This is where the troubles begin.

1) Is glht unsuited for nlme? It reports z-values (df problems?) - I thought it always reported t-values...

2) I still cannot compare the first group and the others, do I need to manipulate the order of my data or is there a more elegant way of getting all the comparisons?

I know this a very simple question, and I apologize. I'm quite new to this all...

p.s. also, bonus question, how about likelihood ratio tests? Can they be used for inference about fixed effects?


You can get the needed comparisons as follows:

con <- matrix(c(0, 1, 0, 0, 0, 0,
                0, 0, 1, 0, 0, 0,
                0, 0, 0, 1, 0, 0,
                0,-1, 1, 0, 0, 0,
                0,-1, 0, 1, 0, 0,
                0, 0,-1, 1, 0, 0),
               nrow = 6, byrow = TRUE)
dimnames(con)[[1]] <- c("2-1", "3-1", "4-1", "3-2", "4-2", "4-3")
glht(your.model, con)

The reason is because the way it is parameterized, the intercept for Amax estimates the value for the omitted indicator, which is Place 1, and the other coefficients estimates differences between their respective places and Place 1.

It is important to include all the comparisons in one matrix so that glht performs the correct adjustment for multiple comparisons.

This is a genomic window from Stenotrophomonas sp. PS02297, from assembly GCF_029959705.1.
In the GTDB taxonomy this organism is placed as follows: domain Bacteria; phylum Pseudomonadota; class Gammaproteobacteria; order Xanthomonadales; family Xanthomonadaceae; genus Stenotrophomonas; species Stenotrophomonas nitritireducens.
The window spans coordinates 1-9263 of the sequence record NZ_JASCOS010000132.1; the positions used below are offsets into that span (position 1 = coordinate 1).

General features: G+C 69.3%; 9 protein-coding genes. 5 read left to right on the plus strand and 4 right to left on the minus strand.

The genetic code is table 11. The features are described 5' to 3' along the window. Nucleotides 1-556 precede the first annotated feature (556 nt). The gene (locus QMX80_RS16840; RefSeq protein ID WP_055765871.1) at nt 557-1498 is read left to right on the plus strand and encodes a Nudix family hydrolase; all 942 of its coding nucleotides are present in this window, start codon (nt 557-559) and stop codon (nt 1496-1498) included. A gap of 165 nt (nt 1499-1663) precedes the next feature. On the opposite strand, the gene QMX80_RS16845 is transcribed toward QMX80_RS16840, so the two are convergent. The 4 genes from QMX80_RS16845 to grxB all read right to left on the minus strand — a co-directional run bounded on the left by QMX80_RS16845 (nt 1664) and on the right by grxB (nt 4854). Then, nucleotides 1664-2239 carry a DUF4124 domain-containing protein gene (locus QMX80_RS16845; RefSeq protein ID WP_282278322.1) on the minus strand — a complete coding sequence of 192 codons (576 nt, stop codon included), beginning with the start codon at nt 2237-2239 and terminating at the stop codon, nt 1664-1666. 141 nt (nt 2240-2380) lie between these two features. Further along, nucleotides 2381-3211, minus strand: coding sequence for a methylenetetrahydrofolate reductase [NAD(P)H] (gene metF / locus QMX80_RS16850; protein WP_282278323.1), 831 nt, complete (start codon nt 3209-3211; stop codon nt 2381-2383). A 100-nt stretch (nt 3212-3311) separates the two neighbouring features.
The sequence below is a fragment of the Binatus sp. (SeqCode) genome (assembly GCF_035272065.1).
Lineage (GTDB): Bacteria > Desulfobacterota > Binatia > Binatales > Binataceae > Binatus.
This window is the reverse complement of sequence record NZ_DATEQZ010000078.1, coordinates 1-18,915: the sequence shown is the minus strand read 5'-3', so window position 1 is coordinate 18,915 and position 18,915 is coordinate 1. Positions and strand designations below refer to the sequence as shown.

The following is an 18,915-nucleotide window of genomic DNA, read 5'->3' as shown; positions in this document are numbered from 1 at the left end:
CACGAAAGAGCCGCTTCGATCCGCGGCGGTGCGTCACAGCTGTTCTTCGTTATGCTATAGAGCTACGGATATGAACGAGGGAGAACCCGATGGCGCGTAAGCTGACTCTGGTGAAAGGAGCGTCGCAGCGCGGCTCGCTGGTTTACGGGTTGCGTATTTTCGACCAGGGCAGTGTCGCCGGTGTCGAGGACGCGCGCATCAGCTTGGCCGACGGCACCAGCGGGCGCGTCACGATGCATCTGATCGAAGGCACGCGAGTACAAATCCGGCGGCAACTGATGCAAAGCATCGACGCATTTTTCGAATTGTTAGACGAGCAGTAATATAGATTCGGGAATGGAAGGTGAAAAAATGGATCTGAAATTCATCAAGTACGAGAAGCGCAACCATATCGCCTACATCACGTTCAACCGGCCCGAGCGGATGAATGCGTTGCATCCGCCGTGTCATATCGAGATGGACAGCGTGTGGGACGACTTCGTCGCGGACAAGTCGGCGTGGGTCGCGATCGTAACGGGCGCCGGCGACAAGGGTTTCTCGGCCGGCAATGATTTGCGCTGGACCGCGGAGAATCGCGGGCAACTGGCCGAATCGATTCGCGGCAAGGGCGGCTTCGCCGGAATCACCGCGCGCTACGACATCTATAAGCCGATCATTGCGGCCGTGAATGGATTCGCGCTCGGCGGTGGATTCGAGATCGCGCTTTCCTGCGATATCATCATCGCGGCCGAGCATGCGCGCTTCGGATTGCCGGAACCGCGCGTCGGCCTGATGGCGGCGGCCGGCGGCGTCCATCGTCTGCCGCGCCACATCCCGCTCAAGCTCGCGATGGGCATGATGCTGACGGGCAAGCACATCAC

It is not straightforward to get degrees of freedom from nlme objects, so glht instead outputs the asymptotic statistics ($z$ rather than $t$). It appears you have a lot of data so this won't make much difference.

I hope this is still useful, even though it's been several days...

| cite | improve this answer | |
  • $\begingroup$ That's excellent! However, during the few days that have passed, I actually managed to do this with the estimable() -function from package gmodels, although I did it only a step at a time like this: estimable(model, cm=c(0,-1,1,0,0,0)) The estimates would be identical to your suggestion, but estimables would also report std. errors and t-statistics. From your code using glht I would only be able to get the estimates. Is there a way to get the test statistics as well, and will they indeed be different then? $\endgroup$ – tuhinokkaeläin Feb 19 '15 at 22:31
  • $\begingroup$ Yes - it's subtle, but if you use summary on the results of the glht call, you get that stuff! $\endgroup$ – Russ Lenth Feb 19 '15 at 22:43
  • $\begingroup$ Well I guess I should have seen that one coming (: Your answer was very useful, I would have ended up doing it wrong otherwise, without imputing the whole matrix at once, and using a test that estimates the df. I'm seeing some big changes in p-values now, but like you said, not much difference in the estimates. Indeed, apart from trusting a z- or a t-statistic, and p-values therein, could I still ask you to help point me the way to how inference in NLME-models could be done otherwise? I would be eager to learn a better way. Some entry-level references are welcome, if such exist. $\endgroup$ – tuhinokkaeläin Feb 20 '15 at 0:04

Your Answer

By clicking “Post Your Answer”, you agree to our terms of service, privacy policy and cookie policy

Not the answer you're looking for? Browse other questions tagged or ask your own question.